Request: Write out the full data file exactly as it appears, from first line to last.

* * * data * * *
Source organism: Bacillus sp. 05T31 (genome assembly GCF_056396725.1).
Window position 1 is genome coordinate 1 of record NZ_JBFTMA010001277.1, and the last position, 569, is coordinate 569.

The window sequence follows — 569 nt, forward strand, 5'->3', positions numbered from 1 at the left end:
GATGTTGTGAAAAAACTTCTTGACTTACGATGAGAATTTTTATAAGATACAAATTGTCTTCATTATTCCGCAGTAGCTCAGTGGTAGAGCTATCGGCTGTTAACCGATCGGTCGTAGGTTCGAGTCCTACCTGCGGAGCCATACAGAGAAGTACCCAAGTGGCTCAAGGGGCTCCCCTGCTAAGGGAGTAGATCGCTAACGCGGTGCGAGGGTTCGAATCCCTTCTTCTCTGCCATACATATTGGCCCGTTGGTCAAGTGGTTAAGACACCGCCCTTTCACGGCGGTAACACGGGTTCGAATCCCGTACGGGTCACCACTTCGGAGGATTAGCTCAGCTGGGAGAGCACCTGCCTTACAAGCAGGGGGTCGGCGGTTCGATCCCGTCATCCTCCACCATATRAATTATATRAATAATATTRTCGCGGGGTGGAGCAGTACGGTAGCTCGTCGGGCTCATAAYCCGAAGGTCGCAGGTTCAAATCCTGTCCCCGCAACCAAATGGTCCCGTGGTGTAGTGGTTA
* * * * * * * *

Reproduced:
Source organism: Bacillus sp. 05T31 (genome assembly GCF_056396725.1).
Window position 1 is genome coordinate 1 of record NZ_JBFTMA010001277.1, and the last position, 569, is coordinate 569.

The window sequence follows — 569 nt, forward strand, 5'->3', positions numbered from 1 at the left end:
GATGTTGTGAAAAAACTTCTTGACTTACGATGAGAATTTTTATAAGATACAAATTGTCTTCATTATTCCGCAGTAGCTCAGTGGTAGAGCTATCGGCTGTTAACCGATCGGTCGTAGGTTCGAGTCCTACCTGCGGAGCCATACAGAGAAGTACCCAAGTGGCTCAAGGGGCTCCCCTGCTAAGGGAGTAGATCGCTAACGCGGTGCGAGGGTTCGAATCCCTTCTTCTCTGCCATACATATTGGCCCGTTGGTCAAGTGGTTAAGACACCGCCCTTTCACGGCGGTAACACGGGTTCGAATCCCGTACGGGTCACCACTTCGGAGGATTAGCTCAGCTGGGAGAGCACCTGCCTTACAAGCAGGGGGTCGGCGGTTCGATCCCGTCATCCTCCACCATATRAATTATATRAATAATATTRTCGCGGGGTGGAGCAGTACGGTAGCTCGTCGGGCTCATAAYCCGAAGGTCGCAGGTTCAAATCCTGTCCCCGCAACCAAATGGTCCCGTGGTGTAGTGGTTA